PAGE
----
A unanimous Supreme Court has issued its opinion in Sebelius v. Auburn Regional Medical Center, No. 11-1231 (Jan. 22, 2013), rejecting a challenge by hospitals to Medicare's Supplemental Security Income ("SSI") fraction calculation, which affects the reimbursement amount health care providers receive for inpatient services rendered to Medicare beneficiaries and any upward payment adjustment for serving a disproportionate number of low-income patients. In doing so, the Court reversed the judgment of the U.S. Court of Appeals for the District of Columbia Circuit ("D.C. Circuit") allowing an administrative appeal made 10 years after the initial reimbursement determination.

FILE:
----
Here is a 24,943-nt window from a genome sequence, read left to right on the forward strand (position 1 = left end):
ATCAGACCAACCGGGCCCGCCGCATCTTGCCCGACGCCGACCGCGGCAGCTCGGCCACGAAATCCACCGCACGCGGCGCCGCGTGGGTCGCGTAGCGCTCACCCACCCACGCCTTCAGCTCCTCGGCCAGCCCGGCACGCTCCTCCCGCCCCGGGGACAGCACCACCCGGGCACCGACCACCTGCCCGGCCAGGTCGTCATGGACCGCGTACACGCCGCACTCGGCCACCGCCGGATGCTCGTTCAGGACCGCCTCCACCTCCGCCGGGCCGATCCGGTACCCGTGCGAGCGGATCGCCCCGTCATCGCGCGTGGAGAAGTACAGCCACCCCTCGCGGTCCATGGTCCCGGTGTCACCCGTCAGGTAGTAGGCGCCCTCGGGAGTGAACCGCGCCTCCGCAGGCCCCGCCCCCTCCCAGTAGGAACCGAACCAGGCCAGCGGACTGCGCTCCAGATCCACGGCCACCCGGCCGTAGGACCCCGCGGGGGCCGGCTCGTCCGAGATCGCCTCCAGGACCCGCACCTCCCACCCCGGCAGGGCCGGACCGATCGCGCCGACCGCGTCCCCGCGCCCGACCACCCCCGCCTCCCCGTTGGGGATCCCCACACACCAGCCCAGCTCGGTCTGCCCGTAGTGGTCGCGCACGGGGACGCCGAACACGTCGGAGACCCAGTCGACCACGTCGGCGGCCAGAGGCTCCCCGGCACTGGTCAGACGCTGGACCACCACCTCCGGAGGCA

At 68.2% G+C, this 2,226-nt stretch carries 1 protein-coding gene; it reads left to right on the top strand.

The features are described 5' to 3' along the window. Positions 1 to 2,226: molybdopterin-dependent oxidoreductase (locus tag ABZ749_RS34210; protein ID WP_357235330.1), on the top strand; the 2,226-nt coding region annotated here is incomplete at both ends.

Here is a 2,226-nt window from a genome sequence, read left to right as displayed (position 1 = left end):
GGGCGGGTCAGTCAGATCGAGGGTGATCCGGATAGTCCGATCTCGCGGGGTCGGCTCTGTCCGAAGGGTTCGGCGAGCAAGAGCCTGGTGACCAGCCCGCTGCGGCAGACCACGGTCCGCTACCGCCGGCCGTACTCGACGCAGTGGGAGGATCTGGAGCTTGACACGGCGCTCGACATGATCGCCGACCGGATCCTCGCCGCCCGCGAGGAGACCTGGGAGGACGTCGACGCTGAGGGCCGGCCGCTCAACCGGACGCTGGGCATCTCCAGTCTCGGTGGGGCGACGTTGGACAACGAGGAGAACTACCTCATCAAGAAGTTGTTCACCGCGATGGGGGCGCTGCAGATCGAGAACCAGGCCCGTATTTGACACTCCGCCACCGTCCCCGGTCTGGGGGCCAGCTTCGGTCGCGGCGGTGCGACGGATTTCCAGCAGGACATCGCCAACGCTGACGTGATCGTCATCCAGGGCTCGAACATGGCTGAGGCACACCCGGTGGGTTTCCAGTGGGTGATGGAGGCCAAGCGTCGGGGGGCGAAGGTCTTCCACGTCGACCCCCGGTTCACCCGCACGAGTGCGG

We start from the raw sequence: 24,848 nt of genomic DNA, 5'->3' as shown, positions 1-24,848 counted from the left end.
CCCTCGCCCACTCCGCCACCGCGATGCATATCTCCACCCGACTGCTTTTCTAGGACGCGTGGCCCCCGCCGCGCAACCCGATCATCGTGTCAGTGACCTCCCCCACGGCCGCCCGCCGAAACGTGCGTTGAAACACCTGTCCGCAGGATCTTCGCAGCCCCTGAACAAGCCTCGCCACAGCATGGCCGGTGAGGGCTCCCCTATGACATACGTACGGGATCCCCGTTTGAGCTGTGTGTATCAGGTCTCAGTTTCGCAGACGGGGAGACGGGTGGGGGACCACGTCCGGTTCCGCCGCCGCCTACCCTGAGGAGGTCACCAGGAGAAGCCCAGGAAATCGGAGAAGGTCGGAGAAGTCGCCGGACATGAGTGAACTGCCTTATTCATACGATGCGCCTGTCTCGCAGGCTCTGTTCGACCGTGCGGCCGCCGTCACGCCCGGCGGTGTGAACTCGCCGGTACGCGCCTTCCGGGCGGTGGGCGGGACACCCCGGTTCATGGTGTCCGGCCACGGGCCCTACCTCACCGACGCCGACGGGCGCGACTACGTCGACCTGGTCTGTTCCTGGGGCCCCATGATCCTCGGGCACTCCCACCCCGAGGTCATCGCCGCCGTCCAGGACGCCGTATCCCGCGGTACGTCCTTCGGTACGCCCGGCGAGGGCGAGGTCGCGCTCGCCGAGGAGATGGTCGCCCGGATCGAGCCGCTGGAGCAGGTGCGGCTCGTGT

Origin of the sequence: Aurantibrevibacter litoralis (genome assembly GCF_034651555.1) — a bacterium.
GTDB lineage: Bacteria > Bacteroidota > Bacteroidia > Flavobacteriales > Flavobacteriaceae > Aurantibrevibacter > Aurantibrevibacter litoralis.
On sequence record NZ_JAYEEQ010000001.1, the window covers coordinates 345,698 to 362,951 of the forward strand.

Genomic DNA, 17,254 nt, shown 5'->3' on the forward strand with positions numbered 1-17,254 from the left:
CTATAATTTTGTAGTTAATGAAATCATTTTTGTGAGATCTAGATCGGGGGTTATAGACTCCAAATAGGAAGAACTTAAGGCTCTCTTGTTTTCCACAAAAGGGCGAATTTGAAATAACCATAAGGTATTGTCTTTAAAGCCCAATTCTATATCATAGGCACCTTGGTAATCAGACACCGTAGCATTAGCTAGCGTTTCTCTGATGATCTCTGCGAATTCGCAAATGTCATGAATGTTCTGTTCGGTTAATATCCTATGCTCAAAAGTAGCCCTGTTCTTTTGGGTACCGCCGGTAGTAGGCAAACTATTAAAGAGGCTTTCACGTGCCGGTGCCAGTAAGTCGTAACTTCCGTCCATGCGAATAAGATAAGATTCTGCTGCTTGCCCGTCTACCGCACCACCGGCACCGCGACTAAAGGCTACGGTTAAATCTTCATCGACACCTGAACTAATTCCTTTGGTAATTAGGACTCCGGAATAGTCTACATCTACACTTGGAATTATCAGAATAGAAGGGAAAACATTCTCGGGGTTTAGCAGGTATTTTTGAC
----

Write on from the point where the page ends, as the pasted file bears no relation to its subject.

While the Supreme Court held that the 180-day limitation in section 42 U.S.C. § 1395oo(a)(3) is not jurisdictional, it also held that the U.S. Department of Health and Human Services ("DHHS") Secretary reasonably construed the statute to permit a regulation extending the time for a provider's appeal to the Provider Reimbursement Review Board ("PRRB") to three years, but that any larger presumption in favor of equitable tolling does not apply to administrative appeals like this one. In so holding, the Court has given approval to an inequality between providers that are limited to three years' time to uncover and seek to recoup underpayments, and the government, that may reopen an intermediary's reimbursement determination "at any time" if it is alleged that an overpayment had been procured by fraud or the fault of the provider.
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